May 29, 2019
Your dog’s knees support his weight and absorb shock from all his movements every day. When a knee injury occurs, pain and discomfort interfere with every step. The two most common knee injuries that affect dogs are cranial cruciate ligament rupture and patellar luxation, and both occur in the rear legs. Although both injuries cause lameness, the causes, clinical signs, and treatment options are different for each injury.
The cranial and caudal cruciate ligaments form an X-like connection between the distal (lower) femur and the proximal (upper) tibia to provide knee joint stability. Their arrangement forms a hinge joint between the femur and tibia, allowing joint flexion and extension movements and resisting side-to-side motion. Humans have the same anatomic arrangement of ligaments in their knees, although the ligaments are called the anterior cruciate ligament (ACL) and posterior cruciate ligament (PCL).
Cranial cruciate injuries are the most common cause of hind-limb lameness in dogs. Rupture can occur as a sudden, acute injury, or as chronic, progressive degeneration. However, dogs who experience acute rupture likely have some degree of degeneration that has predisposed the ligament to sudden injury.
Acute or traumatic cranial cruciate ligament injury often occurs during activity, such as running or jumping, or when a dog suddenly changes direction and the knee twists abnormally. Most of the dog’s body weight is suddenly placed on the cruciate ligaments, exposing them to excessive rotational and shearing forces. The front, or cranial, ligament is most likely to rupture. ACL ruptures that human athletes experience are similar.
The chronic form of cranial cruciate disease is caused by a progressive ligament weakening and degeneration. The ligament may initially be stretched or partially torn, and continued trauma or arthritis causes disease progression until complete rupture occurs.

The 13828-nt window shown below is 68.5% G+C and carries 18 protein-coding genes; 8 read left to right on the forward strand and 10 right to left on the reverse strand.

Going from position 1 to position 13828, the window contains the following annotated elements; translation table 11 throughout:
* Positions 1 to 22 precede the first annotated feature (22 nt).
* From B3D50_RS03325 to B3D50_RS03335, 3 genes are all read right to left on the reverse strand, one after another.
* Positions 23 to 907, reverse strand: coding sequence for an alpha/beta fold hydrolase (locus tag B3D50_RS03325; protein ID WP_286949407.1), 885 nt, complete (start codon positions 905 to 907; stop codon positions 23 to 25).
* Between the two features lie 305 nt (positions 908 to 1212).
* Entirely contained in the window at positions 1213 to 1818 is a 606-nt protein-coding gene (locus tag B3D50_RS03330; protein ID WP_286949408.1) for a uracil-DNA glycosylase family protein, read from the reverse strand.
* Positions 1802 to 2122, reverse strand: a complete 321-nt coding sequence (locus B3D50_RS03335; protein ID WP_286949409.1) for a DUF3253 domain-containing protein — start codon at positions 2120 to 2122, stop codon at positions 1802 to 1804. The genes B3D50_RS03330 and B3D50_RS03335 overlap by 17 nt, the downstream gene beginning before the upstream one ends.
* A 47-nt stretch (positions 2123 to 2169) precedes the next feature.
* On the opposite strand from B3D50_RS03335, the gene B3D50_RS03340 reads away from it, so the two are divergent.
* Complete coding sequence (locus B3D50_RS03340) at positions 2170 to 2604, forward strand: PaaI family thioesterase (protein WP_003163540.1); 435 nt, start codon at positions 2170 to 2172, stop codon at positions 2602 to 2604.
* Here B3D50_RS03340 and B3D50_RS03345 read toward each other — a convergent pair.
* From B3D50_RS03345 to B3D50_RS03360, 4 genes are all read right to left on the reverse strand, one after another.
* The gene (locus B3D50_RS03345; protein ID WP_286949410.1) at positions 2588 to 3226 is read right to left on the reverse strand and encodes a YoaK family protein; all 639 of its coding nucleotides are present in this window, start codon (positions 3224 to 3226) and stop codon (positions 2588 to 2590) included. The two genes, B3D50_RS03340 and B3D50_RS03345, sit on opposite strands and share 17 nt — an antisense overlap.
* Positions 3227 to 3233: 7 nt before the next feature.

Cranial cruciate ligament rupture is intensely painful, and affected dogs often cry out, fall to the ground, and become acutely lame. Dogs typically cannot bear any weight on the injured leg, and may hold the leg up or toe-touch while walking. However, this initial lameness and pain will sometimes appear to “improve” after the inflammation from the acute injury subsides. Unfortunately, because the instability in the joint remains, the injury will continue to damage the knee until surgical intervention occurs. Additionally, in some cases dogs will only show occasional lameness, or lameness after activity, even with a torn ligament. If your pet is limping, veterinary evaluation is important to determine if a serious injury like a cruciate rupture has occurred.
Cranial cruciate ligament injury affects dogs of every age and size, with obese and large-breed dogs having a higher risk. A higher incidence also occurs in specific breeds, including:
Your dog’s patella, or knee cap, is the largest sesamoid bone in his body, and is embedded in the tendon of the quadriceps muscle. The patella is situated in the femoral groove in the distal end of the femur, and moves up and down in the groove as the knee joint is flexed and extended.
Patellar luxation, or dislocation, occurs when the patella rides outside the femoral groove during flexion, and deviates either laterally (outside) or medially (inside), though by far the most common deviation is medial. Patellar luxation ranges in severity from mild luxation that occurs only during flexion, to permanent luxation with contracture of associated muscles and tendons.
Dogs with patellar luxation experience lameness of varying severity and consistency. In the early disease stages, dogs will often carry the affected leg when the patella moves out of the femoral groove, and use it normally when the patella goes back into the groove. Intermittent lameness becomes more consistent as dislocation becomes more permanent. In at least 50% of cases, patellar luxation occurs in both knees.
Patellar luxation is most common in small dogs, with an increased risk in the following breeds:
If you have questions about your dog’s knees, contact your family veterinarian for an initial examination. If your pet is referred to DVSC’s surgeons for knee surgery, contact our orthopedic surgery department for a consultation at one of our locations in East Dallas, North Dallas, Fort Worth, Plano, and Grapevine.